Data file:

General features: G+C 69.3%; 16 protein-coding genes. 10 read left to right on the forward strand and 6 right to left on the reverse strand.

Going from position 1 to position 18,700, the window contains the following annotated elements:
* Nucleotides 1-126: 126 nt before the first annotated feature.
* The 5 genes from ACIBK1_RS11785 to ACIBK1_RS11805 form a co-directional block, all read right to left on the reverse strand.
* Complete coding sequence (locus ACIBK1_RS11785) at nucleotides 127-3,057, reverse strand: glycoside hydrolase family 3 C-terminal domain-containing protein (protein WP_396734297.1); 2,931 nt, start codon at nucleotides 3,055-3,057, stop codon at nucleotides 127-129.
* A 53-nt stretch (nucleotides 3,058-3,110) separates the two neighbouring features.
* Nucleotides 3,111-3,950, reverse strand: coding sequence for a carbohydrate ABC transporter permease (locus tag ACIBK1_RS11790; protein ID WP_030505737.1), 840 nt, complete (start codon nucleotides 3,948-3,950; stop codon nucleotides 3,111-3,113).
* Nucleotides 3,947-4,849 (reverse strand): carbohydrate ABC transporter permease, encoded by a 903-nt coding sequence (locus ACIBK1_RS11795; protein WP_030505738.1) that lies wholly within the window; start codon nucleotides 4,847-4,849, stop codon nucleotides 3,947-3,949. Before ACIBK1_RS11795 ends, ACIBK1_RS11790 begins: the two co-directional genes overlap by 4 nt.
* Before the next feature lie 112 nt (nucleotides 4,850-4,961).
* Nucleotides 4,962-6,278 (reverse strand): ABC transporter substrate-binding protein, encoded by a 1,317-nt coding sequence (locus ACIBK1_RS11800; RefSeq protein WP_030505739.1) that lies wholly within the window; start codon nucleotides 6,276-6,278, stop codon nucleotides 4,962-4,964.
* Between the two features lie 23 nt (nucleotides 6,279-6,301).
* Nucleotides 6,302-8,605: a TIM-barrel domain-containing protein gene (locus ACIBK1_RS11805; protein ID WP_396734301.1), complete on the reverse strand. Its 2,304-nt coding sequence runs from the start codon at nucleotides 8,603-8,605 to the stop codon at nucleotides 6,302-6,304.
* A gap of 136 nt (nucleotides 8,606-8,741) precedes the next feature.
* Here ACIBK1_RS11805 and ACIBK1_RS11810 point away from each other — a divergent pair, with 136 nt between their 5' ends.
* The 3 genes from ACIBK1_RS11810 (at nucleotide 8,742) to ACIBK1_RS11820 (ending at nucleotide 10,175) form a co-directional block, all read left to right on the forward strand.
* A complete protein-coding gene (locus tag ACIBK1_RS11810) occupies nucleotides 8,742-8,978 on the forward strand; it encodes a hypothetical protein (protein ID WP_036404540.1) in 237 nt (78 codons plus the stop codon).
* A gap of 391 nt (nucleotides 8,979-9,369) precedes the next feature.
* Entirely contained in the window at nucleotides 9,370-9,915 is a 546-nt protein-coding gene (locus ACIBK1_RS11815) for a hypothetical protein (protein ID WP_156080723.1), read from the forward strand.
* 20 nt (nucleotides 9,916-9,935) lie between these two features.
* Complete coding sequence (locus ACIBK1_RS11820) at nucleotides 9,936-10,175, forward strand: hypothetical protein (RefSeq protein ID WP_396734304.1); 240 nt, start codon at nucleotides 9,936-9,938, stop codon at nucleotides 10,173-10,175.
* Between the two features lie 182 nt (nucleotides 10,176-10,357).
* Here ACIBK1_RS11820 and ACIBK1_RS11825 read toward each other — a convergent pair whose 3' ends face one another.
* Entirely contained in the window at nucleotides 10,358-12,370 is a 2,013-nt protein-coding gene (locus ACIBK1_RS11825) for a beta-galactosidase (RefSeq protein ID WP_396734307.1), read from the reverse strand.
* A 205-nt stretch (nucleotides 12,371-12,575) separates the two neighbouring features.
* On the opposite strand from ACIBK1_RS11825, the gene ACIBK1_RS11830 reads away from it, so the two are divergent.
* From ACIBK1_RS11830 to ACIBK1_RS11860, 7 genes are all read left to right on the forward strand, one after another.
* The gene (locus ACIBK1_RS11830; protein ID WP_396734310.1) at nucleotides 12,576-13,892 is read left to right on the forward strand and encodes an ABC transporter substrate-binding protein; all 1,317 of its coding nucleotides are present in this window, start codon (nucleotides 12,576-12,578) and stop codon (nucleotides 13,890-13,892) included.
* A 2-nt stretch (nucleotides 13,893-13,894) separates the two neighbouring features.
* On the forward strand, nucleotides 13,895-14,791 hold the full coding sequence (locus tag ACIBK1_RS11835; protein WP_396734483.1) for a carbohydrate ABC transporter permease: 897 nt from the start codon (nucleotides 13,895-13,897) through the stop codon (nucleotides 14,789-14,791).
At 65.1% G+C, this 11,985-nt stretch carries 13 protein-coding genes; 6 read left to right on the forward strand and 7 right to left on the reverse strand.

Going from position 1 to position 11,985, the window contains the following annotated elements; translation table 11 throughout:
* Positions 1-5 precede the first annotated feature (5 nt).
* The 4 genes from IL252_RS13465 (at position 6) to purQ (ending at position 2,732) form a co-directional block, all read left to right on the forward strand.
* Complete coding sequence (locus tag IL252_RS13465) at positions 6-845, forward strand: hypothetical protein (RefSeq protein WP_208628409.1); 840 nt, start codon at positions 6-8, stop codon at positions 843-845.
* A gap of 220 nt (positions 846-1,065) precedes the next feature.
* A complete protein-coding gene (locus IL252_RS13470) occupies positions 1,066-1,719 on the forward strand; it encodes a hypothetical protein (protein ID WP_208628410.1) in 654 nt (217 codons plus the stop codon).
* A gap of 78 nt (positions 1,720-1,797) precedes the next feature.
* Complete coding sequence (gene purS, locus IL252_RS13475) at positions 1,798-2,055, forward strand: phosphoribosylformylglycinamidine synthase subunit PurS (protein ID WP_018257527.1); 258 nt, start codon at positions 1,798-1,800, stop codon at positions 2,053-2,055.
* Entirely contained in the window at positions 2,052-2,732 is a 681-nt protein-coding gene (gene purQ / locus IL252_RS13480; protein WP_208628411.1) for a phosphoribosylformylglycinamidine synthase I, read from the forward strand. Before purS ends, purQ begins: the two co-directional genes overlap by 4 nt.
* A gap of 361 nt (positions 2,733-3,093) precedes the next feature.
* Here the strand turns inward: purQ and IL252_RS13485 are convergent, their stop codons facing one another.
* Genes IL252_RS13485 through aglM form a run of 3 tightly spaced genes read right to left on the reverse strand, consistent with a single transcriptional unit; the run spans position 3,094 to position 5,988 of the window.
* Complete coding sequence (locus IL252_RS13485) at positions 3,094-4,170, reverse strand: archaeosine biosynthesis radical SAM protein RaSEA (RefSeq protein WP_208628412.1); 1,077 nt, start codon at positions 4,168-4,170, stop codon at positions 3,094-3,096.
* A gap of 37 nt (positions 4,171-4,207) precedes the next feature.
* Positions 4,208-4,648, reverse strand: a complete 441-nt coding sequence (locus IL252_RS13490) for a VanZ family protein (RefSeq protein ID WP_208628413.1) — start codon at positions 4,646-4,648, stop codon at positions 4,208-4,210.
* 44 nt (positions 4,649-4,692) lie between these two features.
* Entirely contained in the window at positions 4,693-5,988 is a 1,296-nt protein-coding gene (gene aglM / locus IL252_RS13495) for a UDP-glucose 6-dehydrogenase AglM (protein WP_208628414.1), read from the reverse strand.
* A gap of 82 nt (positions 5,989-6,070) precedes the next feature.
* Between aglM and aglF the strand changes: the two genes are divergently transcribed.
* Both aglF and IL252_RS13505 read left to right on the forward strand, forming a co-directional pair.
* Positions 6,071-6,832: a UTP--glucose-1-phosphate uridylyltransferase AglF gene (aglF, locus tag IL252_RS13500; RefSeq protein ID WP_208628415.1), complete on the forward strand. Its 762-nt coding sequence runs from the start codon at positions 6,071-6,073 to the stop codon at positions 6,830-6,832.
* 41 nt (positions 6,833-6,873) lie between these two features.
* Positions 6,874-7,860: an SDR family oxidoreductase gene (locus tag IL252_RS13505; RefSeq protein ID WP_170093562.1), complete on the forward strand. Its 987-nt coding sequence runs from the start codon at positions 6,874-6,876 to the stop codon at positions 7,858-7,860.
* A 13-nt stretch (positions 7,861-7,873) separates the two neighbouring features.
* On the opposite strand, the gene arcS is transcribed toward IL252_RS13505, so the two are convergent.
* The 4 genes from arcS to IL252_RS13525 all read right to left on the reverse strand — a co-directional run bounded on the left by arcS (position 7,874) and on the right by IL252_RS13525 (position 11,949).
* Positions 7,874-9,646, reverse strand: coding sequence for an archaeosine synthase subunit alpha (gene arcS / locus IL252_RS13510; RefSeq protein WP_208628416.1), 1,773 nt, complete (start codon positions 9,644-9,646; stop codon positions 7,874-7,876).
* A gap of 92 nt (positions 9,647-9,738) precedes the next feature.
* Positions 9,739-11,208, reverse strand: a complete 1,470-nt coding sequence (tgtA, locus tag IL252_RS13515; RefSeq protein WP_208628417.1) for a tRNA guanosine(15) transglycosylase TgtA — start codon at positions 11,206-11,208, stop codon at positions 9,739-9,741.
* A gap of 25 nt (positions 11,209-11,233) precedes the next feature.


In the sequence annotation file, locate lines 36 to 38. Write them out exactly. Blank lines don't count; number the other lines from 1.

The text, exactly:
* A complete protein-coding gene (locus IL252_RS13470) occupies positions 1,066-1,719 on the forward strand; it encodes a hypothetical protein (protein ID WP_208628410.1) in 654 nt (217 codons plus the stop codon).
* A gap of 78 nt (positions 1,720-1,797) precedes the next feature.
* Complete coding sequence (gene purS, locus IL252_RS13475) at positions 1,798-2,055, forward strand: phosphoribosylformylglycinamidine synthase subunit PurS (protein ID WP_018257527.1); 258 nt, start codon at positions 1,798-1,800, stop codon at positions 2,053-2,055.